PS2:Power Supply Repair
If the PS2 doesn't turn on (no LEDs/no fan sound/nothing), then there is almost certainly a problem somewhere between the power cord, power switch, and power supply board, which should output 12V to the main board. Given the age of the PS2, the most likely issue is failing electronic capacitors, but we shall see. By the standards of switching power supplies, the unit in PS2 is simple and doesn't have many components.
The original/phat PS2s feature a PSU board that can be replaced, and replacements are available. But given how easy it might be to fix, perhaps you can avoid contributing to e-waste and hopefully just replace a capacitor or two. Note, however, that if you're probing around in live power supply in any kind of consumer electronics, you are risking potentially lethal electrocution. If that risk isn't obvious to you, you'll want the help of a friend or professional who is comfortable with mains voltage (115V and up). Alternatively, you can simply unplug the PSU, replace components, and then plug it in without probing, which is safe, but you'll have less diagnostic information.
With the PS2 unplugged and dissembled, inspect the obvious things:
- Are there glaringly signs of catastrophe? (blackened components)
- Does the power cord work? (try a known working cord, or for continuity)
- Does the power switch work? (test for continuity, replace if faulty)
- Is the fuse still intact? (test for continuity)
- Are electronic capacitors bulging or covered with a crystalline fuzz that suggests leakage?
If the answer to all the above is no, the most likely issue is that capacitor C20 and maybe C3 have gone bad (often they go bad without any visual signs). Replacing them is extremely basic soldering 101 stuff, and it can't hurt. Get a new capacitor with the same capacitance rating, and a voltage rating equal or higher to the bad cap. If you have caps with sufficient voltage ratings, but not enough capacitance, you could put 2-4 in parallel to sum up to the required capacitance. Do not use a cap with a lower voltage rating! Although measuring leaky capacitors is not something a normal multimeter can do, one of those cheap LCR-T4 meters will probably reveal the cap to be way out of spec.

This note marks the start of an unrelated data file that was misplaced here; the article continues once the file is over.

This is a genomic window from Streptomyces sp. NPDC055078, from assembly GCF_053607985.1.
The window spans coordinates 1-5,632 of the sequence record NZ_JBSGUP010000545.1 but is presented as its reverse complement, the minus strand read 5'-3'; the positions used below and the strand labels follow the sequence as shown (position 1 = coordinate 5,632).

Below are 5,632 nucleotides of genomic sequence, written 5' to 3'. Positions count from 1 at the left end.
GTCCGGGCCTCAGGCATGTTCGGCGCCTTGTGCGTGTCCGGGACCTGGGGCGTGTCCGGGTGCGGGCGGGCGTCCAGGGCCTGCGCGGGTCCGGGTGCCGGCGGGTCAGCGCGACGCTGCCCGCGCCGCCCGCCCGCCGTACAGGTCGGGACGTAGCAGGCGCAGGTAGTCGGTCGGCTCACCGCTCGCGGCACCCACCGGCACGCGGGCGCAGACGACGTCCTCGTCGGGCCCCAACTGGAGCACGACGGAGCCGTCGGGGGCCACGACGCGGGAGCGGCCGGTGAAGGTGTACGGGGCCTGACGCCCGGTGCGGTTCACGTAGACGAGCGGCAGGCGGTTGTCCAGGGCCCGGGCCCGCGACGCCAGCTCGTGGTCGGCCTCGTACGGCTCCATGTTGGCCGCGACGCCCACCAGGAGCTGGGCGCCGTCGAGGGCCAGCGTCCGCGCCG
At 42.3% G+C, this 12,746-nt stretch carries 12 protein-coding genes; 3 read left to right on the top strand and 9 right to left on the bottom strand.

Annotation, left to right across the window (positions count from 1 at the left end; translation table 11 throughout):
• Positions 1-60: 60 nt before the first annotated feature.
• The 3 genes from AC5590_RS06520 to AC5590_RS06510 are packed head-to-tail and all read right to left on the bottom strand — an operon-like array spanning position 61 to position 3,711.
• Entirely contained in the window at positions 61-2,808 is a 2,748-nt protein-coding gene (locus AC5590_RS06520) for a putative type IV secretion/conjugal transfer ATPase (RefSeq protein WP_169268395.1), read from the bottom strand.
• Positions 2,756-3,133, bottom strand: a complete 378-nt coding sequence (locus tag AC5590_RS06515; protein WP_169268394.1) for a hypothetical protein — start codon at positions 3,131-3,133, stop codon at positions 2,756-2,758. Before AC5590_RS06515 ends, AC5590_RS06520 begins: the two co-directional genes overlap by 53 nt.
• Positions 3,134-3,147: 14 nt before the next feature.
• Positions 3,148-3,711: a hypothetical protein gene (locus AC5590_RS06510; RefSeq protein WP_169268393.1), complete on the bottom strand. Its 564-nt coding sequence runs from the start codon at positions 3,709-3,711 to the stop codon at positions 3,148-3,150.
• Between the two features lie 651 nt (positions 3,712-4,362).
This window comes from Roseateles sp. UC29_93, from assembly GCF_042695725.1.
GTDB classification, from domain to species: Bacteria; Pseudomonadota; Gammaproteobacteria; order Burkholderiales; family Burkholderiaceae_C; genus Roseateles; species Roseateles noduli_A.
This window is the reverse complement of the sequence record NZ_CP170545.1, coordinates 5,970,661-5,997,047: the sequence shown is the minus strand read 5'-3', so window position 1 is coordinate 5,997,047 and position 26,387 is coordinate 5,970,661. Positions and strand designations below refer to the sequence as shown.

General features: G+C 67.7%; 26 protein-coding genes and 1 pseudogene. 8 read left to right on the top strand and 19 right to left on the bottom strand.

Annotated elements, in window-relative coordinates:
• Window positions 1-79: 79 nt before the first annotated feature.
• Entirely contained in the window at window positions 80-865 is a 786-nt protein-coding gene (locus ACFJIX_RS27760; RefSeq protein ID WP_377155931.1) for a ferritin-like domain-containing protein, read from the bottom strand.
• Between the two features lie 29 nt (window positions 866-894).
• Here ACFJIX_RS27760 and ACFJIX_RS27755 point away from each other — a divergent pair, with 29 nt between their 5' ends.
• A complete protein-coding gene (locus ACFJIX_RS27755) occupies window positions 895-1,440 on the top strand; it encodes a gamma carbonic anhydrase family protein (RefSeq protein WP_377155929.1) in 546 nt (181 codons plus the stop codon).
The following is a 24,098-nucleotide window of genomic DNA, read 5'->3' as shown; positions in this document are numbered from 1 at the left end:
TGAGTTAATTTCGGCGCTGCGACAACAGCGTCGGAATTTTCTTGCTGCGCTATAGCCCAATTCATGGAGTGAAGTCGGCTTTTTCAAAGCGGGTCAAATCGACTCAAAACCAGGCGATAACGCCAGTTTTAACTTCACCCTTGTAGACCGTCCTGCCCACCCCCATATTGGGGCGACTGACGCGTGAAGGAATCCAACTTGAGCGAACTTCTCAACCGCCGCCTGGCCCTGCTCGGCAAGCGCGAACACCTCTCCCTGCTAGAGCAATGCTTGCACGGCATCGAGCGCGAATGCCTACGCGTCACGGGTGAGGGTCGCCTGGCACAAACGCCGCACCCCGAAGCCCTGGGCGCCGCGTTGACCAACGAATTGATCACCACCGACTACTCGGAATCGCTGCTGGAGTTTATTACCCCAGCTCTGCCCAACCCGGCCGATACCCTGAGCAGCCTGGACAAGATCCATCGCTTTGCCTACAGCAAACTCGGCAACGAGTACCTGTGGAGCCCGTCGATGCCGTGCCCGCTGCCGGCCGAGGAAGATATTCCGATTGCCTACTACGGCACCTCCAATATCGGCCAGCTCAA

- If there's blackened components, you'll need to understand the original thing that failed and the cascade of damage it caused, replacing everything along the way.
- If the fuse blew, it blew for a reason, i.e. something else is wrong
- Diodes can be checked with a meter. If they give fishy readings, desolder one lead and test again to confirm
- The mosfets could have failed
If you're interested in live testing a power supply, watch videos from professionals (eg. Mr. Carlson's lab on YouTube, who covers both the safety protocols and the theory of how switching power supplies work).